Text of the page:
I'm always amazed what some of the folks on here can do in post work.

Oct 18 13 07:22 pm Link

Photographer

Tulack

Posts: 634

Albuquerque, New Mexico, US

It depends what photo used for. If photo retouched for 8 hours, it's most likely whole day shooting, 5-10 people team. Renting, lawyers, airplane tickets, hotels etc.

Oct 18 13 07:24 pm Link

Photographer

Robert Randall

Posts: 13842

Chicago, Illinois, US

Tulack wrote:
It depends what photo used for. If photo retouched for 8 hours, it's most likely whole day shooting, 5-10 people team. Renting, lawyers, airplane tickets, hotels etc.

Am I the only one that doesn't understand the meaning of this post?

Oct 18 13 08:01 pm Link

Photographer

Tulack

Posts: 634

Albuquerque, New Mexico, US

Robert Randall wrote:
Am I the only one that doesn't understand the meaning of this post?

I know, Hah.

Oct 18 13 08:24 pm Link

Photographer

pellepiano

Posts: 2282

Stockholm, Stockholm, Sweden

The OP post shows a lot of different styles, but for the last one there is a thread here on MM with examples on how to change their appearence ...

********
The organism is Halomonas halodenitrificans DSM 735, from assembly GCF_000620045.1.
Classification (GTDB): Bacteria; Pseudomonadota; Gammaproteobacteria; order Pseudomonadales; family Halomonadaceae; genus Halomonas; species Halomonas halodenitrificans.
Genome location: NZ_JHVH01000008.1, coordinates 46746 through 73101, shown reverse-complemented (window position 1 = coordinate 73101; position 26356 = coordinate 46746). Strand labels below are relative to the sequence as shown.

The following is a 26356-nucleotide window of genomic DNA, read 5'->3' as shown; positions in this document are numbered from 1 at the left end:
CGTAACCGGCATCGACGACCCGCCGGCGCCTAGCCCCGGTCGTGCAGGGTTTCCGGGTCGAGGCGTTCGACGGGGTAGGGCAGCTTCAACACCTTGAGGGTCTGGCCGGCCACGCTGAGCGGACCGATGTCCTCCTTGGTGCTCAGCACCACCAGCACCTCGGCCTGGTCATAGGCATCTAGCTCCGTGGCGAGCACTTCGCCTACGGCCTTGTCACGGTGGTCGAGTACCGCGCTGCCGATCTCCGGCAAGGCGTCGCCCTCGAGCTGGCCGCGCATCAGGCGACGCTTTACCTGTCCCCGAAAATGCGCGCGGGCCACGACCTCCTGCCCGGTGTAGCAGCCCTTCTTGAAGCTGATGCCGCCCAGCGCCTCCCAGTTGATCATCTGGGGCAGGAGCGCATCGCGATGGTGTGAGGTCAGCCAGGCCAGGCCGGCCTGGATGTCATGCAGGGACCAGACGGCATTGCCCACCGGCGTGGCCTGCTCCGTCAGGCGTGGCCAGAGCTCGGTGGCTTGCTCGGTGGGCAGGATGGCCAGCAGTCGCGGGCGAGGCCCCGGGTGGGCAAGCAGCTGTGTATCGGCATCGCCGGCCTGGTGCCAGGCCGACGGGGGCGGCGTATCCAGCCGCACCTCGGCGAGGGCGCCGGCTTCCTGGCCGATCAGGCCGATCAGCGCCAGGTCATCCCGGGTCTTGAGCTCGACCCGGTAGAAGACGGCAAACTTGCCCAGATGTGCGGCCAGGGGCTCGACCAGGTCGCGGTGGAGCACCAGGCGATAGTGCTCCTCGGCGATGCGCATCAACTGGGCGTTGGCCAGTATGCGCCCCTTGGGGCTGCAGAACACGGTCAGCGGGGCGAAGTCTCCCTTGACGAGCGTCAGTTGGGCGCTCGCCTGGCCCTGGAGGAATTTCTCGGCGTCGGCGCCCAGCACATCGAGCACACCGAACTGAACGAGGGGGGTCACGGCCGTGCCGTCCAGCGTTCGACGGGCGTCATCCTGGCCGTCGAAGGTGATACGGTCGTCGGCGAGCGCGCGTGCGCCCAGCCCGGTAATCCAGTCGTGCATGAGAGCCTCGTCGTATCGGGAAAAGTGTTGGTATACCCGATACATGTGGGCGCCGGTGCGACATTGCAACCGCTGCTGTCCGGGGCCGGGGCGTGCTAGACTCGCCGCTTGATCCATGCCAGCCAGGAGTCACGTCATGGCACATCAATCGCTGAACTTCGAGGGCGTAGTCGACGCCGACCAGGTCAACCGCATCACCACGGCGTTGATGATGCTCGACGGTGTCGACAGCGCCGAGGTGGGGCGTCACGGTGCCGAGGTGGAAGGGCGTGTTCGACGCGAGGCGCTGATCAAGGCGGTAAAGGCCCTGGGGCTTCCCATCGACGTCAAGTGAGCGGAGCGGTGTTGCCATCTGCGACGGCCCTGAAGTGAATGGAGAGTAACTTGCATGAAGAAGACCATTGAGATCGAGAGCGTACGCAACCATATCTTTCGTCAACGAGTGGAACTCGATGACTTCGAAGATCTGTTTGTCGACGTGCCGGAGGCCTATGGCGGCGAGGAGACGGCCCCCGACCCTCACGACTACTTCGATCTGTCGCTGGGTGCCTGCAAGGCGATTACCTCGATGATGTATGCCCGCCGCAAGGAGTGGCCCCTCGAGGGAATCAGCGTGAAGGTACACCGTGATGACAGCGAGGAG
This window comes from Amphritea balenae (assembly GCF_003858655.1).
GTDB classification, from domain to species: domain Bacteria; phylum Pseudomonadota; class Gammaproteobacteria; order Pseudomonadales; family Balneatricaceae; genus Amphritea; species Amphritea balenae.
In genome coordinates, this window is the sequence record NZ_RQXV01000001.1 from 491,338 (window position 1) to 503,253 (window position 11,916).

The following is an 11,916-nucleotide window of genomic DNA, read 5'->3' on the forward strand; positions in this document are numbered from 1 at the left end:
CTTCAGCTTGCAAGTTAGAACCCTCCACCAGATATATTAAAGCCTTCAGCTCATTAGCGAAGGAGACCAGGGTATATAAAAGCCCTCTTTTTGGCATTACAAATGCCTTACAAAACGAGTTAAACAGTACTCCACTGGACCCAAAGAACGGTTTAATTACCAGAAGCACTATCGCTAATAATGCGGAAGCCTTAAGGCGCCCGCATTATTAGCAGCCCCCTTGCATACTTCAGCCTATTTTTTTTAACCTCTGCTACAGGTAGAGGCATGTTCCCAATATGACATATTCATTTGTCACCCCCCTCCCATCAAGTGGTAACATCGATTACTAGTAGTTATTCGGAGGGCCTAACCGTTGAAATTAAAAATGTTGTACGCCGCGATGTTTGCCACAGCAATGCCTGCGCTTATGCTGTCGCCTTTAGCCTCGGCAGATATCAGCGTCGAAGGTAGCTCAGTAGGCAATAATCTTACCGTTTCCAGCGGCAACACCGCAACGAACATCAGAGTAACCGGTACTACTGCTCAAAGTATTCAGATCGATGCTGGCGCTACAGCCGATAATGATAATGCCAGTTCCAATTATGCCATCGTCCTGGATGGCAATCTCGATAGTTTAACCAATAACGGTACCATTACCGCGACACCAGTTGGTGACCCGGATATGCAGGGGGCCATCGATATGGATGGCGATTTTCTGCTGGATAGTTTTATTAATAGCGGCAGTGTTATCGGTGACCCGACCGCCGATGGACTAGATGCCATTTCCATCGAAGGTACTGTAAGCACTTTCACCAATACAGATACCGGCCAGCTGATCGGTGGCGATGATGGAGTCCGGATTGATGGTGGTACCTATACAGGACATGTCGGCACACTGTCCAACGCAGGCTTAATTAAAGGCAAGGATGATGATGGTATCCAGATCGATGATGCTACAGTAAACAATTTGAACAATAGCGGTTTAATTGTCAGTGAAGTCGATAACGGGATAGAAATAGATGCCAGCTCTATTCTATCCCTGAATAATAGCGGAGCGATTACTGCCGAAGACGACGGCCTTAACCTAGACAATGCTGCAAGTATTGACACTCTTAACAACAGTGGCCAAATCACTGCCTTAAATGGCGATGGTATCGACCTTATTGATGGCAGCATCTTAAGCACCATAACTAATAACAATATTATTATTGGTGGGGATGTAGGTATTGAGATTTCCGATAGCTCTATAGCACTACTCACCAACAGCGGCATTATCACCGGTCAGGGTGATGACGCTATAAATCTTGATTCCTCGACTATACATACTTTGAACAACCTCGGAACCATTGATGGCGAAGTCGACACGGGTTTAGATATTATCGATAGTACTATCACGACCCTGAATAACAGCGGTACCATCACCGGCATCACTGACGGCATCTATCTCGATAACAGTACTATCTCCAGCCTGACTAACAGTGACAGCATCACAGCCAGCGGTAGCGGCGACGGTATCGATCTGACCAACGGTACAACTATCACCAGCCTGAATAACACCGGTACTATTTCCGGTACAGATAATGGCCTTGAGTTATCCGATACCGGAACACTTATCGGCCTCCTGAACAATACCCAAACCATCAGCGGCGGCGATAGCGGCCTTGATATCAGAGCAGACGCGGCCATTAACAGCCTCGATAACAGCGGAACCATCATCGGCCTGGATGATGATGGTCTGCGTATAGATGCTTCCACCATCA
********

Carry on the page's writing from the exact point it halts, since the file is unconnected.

http://www.modelmayhem.com/po.php?thread_id=641182

Like going from ... to .... using coloring and dodge and burn to change the original levels of light and dark a little.

http://www.lutzimages.com/thread_images/mm_portraitbrad2.jpg

Oct 19 13 02:10 am Link

Photographer

Jakov Markovic

Posts: 1128

Belgrade, Central Serbia, Serbia

It's just good ol' patience and step by step. No general "one click and it's done".

Oct 19 13 05:44 am Link

Retoucher

Han Sam

Posts: 149

Guangzhou, Guangdong, China

pellepiano wrote:
The OP post shows a lot of different styles, but for the last one there is a thread here on MM with examples on how to change their appearence ...

http://www.modelmayhem.com/po.php?thread_id=641182

Like going from ... to .... using coloring and dodge and burn to change the original levels of light and dark a little.

Thks all of you. I found some good uselful advice in:
http://www.modelmayhem.com/po.php?thread_id=900258